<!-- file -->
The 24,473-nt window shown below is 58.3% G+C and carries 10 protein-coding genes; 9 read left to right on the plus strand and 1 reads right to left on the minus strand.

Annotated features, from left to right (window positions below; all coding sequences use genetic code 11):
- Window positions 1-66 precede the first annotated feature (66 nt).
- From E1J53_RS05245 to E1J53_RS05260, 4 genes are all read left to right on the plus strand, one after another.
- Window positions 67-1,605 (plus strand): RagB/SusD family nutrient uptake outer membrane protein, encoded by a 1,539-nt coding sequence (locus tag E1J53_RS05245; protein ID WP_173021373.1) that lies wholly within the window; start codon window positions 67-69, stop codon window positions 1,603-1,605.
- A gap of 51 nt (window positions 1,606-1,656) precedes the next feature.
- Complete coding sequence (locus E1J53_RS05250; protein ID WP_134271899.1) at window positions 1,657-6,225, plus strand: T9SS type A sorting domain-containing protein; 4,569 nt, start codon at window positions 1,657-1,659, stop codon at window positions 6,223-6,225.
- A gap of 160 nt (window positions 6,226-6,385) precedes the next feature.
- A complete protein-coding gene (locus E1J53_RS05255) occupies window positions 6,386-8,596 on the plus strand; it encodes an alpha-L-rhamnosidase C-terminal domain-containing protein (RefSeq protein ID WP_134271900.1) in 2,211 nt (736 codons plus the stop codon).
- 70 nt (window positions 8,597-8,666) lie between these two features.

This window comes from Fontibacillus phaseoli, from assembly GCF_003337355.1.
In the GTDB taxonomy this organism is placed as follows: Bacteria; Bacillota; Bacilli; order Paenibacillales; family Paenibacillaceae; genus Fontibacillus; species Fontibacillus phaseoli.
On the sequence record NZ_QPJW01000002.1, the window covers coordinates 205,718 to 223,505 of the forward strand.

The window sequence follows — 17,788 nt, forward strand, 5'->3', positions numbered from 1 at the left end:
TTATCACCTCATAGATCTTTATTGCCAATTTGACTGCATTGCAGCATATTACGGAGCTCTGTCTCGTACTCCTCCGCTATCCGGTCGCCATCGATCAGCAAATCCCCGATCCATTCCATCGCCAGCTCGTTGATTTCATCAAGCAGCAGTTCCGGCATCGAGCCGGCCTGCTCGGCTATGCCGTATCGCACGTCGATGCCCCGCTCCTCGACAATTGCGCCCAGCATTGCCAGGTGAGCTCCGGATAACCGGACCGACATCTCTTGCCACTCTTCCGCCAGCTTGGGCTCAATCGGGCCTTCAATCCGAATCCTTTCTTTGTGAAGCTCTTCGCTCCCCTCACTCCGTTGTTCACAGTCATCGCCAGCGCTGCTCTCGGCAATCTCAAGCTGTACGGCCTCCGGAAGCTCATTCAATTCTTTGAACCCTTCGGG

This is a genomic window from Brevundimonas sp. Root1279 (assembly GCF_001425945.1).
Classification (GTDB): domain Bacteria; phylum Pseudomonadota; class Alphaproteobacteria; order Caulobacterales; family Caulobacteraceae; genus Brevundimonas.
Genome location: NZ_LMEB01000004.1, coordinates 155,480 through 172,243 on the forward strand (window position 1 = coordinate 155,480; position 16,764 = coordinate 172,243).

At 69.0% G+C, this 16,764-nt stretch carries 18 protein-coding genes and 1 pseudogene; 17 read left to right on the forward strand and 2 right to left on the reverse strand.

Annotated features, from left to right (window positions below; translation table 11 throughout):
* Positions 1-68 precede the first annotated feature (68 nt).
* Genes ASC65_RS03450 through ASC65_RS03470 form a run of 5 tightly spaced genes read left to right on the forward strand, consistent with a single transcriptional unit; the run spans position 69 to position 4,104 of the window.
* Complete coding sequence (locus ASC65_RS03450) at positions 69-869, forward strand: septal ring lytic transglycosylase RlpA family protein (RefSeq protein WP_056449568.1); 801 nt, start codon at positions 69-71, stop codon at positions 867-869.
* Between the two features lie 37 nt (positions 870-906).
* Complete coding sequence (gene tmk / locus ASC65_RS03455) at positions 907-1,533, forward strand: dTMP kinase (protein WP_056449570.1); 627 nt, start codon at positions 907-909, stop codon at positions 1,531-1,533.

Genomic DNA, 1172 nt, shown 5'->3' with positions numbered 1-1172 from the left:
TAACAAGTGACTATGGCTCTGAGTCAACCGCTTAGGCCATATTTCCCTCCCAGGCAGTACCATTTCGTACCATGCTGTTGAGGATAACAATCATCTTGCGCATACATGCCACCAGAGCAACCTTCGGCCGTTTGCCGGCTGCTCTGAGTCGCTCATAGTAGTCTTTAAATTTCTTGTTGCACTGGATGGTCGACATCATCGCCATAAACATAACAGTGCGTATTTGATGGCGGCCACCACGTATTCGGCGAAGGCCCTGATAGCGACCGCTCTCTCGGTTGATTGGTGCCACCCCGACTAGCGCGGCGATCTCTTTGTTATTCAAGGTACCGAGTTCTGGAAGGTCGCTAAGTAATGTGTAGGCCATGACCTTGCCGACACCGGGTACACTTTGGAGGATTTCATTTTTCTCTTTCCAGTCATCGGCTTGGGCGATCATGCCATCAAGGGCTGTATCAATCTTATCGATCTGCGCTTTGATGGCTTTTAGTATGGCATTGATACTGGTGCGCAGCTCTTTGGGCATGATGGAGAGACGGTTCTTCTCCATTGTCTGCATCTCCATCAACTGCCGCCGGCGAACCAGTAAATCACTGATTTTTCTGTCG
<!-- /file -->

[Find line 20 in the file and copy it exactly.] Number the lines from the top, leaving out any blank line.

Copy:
Annotated features, from left to right (window positions below; translation table 11 throughout):